That company, and others serving patients at 11 or 12 weeks’ gestation, can legally use medical discretion to do so because studies suggest that abortion pills are safe and effective at that stage. The World Health Organization supports medication abortion through 12 weeks’ gestation.
Dr. Daniel Grossman, a professor of obstetrics, gynecology and reproductive sciences at the University of California, San Francisco, said that late in the first trimester, medication abortion is safe and effective, but that there’s “a somewhat higher risk of some complications, including heavy bleeding,” and an additional dose of misoprostol is often needed to fully expel the tissue.
Some services, including Abortion Telemedicine, automatically send a second round of the four misoprostol tablets for patients undergoing late first-trimester abortions.
Reproductive health experts said patients should be advised that, while earlier in pregnancy, expelled tissue resembles a heavy period, after 10 weeks, it can appear more fetus-like. Dr. Abigail R.A. Aiken, an associate professor at the University of Texas, Austin, who leads a medication-abortion research group, said preparing patients for what the tissue might look like could also help them guard against legal risk in states banning abortion — for example, in a situation where a patient is surprised by what they see and “then is disclosing that to someone who’s like ‘Well, I’m going to report you.’”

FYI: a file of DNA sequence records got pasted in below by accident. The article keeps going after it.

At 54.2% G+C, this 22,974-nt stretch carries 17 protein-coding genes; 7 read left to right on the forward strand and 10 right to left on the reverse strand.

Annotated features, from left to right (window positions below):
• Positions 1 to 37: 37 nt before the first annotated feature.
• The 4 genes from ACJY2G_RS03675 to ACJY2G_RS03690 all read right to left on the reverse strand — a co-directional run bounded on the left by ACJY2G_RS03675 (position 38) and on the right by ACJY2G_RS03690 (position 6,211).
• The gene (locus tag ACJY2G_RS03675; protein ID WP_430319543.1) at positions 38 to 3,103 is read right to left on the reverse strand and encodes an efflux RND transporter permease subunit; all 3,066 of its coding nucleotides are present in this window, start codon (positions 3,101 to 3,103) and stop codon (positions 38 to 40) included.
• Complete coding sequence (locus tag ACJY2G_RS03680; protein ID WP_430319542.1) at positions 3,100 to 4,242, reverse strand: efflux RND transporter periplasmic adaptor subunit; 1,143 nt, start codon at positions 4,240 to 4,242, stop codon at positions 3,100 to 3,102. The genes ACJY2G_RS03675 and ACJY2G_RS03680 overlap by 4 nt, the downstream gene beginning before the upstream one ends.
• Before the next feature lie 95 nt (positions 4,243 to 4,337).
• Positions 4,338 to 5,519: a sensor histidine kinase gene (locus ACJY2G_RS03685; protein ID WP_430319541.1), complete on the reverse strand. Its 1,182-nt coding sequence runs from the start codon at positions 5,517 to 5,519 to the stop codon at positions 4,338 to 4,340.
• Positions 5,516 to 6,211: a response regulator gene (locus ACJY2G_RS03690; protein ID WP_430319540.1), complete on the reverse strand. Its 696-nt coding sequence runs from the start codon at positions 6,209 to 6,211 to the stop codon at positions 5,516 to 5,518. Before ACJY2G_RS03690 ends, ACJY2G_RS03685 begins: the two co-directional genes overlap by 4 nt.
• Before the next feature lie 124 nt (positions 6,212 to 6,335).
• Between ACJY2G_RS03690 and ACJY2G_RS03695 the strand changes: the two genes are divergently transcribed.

Joann, 23, a single mother, was already 10 weeks pregnant when she decided to abort, so she contacted Abortion Telemedicine. She said she initially planned to carry her pregnancy to term, but then her 3-year-old son was diagnosed with autism and her employer, the U.S. military, decided to transfer her to another state. Joann, who asked to be identified only by her first name to protect her privacy, was in Colorado at the time, where abortion is legal, but her community was conservative.
The service’s nurse practitioner told her that since she’d be taking the pills after 10 weeks’ gestation, she should expect more pain and bleeding, and counseled that the expelled tissue might resemble a fetus “so that I would be prepared for it,” Joann said.